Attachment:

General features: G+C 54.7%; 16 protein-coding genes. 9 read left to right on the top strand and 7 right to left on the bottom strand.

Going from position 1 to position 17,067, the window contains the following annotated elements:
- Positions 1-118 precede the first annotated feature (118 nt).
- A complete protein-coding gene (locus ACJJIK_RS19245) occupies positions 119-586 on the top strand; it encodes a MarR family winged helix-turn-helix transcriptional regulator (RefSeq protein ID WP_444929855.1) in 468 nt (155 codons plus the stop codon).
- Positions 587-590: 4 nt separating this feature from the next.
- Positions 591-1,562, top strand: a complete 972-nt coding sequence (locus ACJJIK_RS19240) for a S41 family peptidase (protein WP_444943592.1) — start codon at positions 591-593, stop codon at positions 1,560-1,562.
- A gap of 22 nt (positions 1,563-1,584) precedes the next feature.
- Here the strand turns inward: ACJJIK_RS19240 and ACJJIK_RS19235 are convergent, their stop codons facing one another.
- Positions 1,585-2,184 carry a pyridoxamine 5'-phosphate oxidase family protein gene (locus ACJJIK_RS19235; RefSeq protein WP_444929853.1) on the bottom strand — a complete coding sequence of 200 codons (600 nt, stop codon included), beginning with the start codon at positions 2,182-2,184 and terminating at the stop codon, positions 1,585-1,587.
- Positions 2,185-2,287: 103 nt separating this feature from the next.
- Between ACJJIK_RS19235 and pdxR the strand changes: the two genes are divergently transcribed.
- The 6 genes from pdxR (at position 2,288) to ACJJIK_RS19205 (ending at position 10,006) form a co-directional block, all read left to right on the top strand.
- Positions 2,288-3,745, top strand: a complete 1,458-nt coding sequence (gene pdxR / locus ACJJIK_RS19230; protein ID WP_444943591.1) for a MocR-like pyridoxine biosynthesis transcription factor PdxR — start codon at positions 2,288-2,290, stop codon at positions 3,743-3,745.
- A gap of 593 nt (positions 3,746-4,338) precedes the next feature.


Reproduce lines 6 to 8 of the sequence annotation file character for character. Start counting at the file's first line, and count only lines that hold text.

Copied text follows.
- Positions 591-1,562, top strand: a complete 972-nt coding sequence (locus ACJJIK_RS19240) for a S41 family peptidase (protein WP_444943592.1) — start codon at positions 591-593, stop codon at positions 1,560-1,562.
- A gap of 22 nt (positions 1,563-1,584) precedes the next feature.
- Here the strand turns inward: ACJJIK_RS19240 and ACJJIK_RS19235 are convergent, their stop codons facing one another.